When his Vice President dies, President Jack Hathaway faces huge opposition when he chooses Laine Hanson for the job. Senator Shelly Runyon for one, does not take this lying down, and sets forth a public hearing that aims to delve into the apparent sexual misgivings of her past.
The son of a political cartoonist, former film critic Lurie mines a provocative political drama, that focuses on the nature of sexual witch-hunting in Washington, something not a million miles away from the Clinton administration. Indeed, it's impossible not to see traces of Bill in Jeff Bridges' beautifully nuanced turn, especially in a running gag involving his ordering any food he desires from the White House kitchens, a subtle but telling nod to abuse of power.
While Lurie's script is intelligent and accessible - as well as politics The Contender also contains digs at confessional TV - more than anything it's his ability with actors that shines through here: the aforementioned Bridges is on top form, and Allen in a contending position for the Oscar. Laine is boldly introduced having sex atop her office desk, and Allen's ability to suggest a woman with both a healthy physical life yet unswerving ethical standards is adroitly conveyed.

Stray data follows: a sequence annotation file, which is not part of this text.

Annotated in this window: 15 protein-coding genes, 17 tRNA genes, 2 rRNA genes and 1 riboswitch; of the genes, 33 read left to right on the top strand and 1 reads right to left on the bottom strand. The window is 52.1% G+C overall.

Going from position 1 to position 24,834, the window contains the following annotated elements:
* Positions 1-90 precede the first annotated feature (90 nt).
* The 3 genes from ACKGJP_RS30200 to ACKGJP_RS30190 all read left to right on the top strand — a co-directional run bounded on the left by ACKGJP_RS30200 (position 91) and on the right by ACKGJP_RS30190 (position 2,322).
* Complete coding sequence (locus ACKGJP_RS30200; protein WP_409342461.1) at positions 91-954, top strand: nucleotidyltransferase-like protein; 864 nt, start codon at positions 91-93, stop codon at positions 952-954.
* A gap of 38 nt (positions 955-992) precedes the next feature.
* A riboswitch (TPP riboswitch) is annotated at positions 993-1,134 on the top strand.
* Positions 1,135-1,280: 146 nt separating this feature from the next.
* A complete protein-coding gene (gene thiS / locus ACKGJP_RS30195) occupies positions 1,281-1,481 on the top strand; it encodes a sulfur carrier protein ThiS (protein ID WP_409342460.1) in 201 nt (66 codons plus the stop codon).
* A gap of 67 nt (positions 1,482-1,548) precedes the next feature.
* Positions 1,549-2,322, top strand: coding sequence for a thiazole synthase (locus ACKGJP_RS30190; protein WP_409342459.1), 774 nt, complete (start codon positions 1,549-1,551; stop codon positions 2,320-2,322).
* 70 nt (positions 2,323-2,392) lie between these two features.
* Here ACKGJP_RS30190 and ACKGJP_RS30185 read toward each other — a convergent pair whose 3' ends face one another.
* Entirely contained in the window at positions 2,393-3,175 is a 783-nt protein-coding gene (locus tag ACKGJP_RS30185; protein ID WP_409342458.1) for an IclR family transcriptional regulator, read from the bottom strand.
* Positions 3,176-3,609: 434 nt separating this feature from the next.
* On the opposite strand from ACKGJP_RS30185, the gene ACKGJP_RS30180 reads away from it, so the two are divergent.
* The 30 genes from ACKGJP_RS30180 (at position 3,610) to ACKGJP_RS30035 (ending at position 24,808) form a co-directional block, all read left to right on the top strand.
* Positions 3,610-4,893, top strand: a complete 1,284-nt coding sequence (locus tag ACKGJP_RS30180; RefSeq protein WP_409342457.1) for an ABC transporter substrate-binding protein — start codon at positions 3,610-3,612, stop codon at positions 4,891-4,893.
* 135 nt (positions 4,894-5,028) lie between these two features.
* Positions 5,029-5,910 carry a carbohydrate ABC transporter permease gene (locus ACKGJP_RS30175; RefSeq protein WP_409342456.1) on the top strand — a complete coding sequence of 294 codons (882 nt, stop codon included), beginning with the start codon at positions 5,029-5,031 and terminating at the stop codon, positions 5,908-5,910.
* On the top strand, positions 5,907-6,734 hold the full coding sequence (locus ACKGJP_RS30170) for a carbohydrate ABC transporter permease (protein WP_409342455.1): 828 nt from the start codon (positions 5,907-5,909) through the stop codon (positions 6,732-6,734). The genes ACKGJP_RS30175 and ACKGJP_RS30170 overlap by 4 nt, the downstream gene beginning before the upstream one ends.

Although he has expressed some reservations about the film, Oldman is the best he's been in years, as the crusading McCarthy-like senator, out to "protect" the nation from a woman who may once have taken part in a college gang-bang: a sequence where he dines with Hanson sees him shovel down his steak with all the voraciousness with which he will eventually devour her. Or not. Lurie wisely keeps his reveal until the very last reel.
That said, it's also in the last reel when he drops the ball. Any movie that deals with American politics leaves itself open to grandstanding and patriotic speechifying, and when Lurie gets round to not one, but two of these, towards the climax, he can't resist the temptation to bathe his intelligent wording with an overpoweringly slushy and wholly inappropriate score. Proof that just one or two apparently minor directorial choices can ultimately completely marr an otherwise entertaining, well-crafted movie.
Great for performances, strong on story and tension, but blows it at the end considerably.